Its Sources, Structure, and Scope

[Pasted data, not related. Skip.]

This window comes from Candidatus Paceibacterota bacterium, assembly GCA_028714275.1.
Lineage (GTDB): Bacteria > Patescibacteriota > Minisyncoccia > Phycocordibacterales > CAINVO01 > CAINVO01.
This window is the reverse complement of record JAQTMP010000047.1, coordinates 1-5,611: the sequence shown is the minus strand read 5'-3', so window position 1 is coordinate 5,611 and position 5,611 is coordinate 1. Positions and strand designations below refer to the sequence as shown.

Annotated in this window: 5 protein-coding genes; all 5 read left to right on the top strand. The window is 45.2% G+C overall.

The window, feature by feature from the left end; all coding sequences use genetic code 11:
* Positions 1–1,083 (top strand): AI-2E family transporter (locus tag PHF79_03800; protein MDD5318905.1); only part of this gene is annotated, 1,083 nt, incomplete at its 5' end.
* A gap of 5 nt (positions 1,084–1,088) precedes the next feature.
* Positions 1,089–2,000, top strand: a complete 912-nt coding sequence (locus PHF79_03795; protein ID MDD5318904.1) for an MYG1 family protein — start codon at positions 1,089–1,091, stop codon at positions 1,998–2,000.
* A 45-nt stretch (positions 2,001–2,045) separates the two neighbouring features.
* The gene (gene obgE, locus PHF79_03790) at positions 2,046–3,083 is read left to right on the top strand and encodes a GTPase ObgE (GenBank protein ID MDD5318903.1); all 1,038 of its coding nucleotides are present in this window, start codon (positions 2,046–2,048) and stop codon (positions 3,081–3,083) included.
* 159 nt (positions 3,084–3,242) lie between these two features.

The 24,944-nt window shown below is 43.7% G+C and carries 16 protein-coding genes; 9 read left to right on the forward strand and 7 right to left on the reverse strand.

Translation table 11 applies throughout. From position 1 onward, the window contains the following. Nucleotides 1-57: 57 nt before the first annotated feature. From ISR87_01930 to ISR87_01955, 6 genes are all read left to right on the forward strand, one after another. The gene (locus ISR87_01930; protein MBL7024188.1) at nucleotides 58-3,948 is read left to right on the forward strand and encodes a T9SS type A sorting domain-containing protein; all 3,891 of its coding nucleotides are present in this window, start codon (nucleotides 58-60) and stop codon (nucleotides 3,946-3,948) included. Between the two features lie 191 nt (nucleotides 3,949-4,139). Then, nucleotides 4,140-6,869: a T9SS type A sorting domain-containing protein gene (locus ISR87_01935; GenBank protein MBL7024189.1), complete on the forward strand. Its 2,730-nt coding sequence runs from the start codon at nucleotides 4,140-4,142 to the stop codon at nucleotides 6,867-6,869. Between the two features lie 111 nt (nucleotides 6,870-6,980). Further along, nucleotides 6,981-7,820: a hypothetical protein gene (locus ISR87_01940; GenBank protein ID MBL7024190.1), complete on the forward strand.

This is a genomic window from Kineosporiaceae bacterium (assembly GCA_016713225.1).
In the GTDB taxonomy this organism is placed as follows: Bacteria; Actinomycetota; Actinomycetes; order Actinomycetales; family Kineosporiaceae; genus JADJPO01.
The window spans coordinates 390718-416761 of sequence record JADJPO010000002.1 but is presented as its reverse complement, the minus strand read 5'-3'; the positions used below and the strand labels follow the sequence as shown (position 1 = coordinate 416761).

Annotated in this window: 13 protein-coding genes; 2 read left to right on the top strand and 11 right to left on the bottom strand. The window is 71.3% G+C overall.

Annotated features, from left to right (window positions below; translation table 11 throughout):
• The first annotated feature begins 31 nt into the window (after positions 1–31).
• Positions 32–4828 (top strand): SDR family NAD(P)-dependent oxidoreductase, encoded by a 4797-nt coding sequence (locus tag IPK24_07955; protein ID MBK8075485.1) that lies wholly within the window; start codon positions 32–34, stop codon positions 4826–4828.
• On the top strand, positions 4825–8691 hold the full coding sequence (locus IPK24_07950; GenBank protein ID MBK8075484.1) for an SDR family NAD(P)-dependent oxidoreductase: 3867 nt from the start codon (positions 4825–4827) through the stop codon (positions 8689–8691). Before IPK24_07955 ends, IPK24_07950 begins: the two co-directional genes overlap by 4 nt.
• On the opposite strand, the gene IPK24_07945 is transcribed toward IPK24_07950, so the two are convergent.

Audi presents an account of the nature and chief varieties of theoretical rationality, conceived mainly as the rationality of cognitions, especially beliefs. He describes the essential sources of theoretically rational cognitions: perception, memory, consciousness, reason, and testimony, and examines the role of coherence in accounting for rational belief. In the light of his account of sources of belief and knowledge, Audi describes the structure of a rational system of cognitions in persons whose beliefs reflect both direct responsiveness to basic sources of cognition, such as perception, and inferences that build on those sources. He considers conditions for rational change of belief, and he sketches structural and developmental aspects of a person’s theoretical rationality. In his concluding sections, Audi discusses the scope of theoretical rationality and the kind of cognitive integration it requires.
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